- Helps with weight loss and maintenance. Over a five-year period, eating a calorie-unrestricted Mediterranean diet high in unsaturated vegetable fat led to slightly more weight loss and added less to participants’ waist circumferences than a low-fat diet, according to an analysis of the Spanish PREDIMED trial data that was published in August 2016 in the journal The Lancet: Diabetes and Endocrinology. (10) Particularly, people who added extra-virgin olive oil to their diets lost the most weight — 0.88 kilograms (kg), or 1.9 pounds (lbs) on average. Those who added nuts lost 0.4 kg on average (0.88 lbs), and those in the control group who ate a low-fat diet lost 0.6 kg (1.3 lbs).
- May help stave off and manage Type 2 Diabetes. Using participants from the PREDIMED study, researchers randomized a subgroup of 418 people ages 55 to 80 without diabetes and followed up with them after four years to see if they had developed the disease. The results were published in the journal Diabetes Care. (12) Those participants who followed the Mediterranean diet, whether supplementing with olive oil or nuts, had a 52 percent lower risk for type 2 diabetes during the four year follow-up, and they didn’t necessarily lose weight or exercise more.
- Benefits for people with rheumatoid arthritis. Rheumatoid arthritis (RA) is an autoimmune disease in which the body’s immune system mistakenly attacks the joints, creating pain and swelling in and around them. (14) Certain properties of the Mediterranean diet, including its richness in anti-inflammatory omega-3 fatty acids, may help relieve RA symptoms.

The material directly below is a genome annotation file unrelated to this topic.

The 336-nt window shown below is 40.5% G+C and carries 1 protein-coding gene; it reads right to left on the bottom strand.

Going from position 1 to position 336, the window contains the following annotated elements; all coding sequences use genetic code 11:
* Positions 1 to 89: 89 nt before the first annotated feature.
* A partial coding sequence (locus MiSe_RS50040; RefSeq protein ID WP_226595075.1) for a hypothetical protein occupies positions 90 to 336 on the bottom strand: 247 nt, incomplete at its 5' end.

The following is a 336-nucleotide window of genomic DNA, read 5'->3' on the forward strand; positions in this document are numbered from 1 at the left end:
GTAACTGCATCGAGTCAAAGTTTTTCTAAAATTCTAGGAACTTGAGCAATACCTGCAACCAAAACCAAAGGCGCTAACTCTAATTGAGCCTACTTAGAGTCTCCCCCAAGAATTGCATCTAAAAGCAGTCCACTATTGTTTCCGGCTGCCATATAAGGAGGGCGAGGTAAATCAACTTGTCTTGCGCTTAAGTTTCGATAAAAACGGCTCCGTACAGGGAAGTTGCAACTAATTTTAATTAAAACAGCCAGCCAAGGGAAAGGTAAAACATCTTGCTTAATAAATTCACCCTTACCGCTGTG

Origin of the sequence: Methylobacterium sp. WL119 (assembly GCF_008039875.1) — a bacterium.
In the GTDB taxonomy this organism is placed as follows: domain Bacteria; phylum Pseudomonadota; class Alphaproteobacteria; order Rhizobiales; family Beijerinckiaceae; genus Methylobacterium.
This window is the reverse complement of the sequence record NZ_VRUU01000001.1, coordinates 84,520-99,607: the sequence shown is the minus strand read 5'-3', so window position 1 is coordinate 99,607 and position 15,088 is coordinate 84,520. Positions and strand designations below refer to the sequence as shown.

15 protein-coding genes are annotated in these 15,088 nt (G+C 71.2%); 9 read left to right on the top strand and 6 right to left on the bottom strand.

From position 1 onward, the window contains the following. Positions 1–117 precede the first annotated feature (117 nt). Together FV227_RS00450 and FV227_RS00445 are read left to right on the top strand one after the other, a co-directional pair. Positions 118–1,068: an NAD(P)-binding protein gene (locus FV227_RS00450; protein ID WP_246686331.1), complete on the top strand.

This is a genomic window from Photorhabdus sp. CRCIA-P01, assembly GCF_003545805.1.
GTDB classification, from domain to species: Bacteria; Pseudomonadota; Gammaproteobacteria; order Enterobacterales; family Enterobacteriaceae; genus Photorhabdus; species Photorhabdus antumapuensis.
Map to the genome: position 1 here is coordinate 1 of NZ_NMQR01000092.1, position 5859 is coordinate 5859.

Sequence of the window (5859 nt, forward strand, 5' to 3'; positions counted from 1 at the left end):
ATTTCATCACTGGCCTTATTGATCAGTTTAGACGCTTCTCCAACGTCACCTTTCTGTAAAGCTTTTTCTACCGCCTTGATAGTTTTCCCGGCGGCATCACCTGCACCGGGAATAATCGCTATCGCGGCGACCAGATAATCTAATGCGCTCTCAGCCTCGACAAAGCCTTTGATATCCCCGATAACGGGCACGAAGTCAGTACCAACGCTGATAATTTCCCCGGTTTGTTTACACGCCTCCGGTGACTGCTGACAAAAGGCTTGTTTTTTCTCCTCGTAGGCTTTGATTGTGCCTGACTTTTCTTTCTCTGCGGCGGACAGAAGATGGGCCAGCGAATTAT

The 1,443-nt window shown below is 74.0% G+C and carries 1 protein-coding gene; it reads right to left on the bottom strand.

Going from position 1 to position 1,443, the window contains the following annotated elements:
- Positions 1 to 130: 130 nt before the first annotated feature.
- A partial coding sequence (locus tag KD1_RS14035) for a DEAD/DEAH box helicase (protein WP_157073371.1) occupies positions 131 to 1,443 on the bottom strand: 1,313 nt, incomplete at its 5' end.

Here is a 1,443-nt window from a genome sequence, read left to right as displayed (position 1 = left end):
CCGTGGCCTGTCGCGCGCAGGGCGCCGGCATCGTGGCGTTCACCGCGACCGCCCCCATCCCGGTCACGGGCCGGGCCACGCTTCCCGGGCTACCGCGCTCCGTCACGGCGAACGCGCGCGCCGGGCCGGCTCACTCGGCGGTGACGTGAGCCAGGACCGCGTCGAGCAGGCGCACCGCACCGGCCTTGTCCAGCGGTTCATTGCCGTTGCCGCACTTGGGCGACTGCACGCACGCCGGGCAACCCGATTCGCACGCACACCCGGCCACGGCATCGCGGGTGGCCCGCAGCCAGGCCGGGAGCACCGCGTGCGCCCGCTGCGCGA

- Almost certainly helps reduce the risk of cancer. A meta-analysis and review of 83 studies published in October 2017 in the journal Nutrients suggested the Mediterranean diet may help reduce the risk of cancers such as breast cancer and colorectal cancer, and help prevent cancer-related death. (17) “These observed beneficial effects are mainly driven by higher intakes of fruits, vegetables, and whole grains,”
- Helps to ease depression and aids mental health. The Mediterranean way of eating is linked to lower incidence of depression, according to an analysis of 41 observational studies published in September 2018 in the journal Molecular Psychiatry. (19) Analysis of pooled data from four longitudinal studies revealed that the diet was associated with a 33 percent reduced risk of depression, compared with following a “pro-inflammatory diet” (richer in processed meats, sugar, and trans fats) that is more typical of a standard Western diet.
The evidence is clear. The sooner we stop processing food and start using only fresh and colourful ingredients, the sooner we can all reap the rewards. Living here in Spain, there are no excuses. The fresh produce markets are in every town, hence there is no shortage of all the things you need to eat yourself healthy.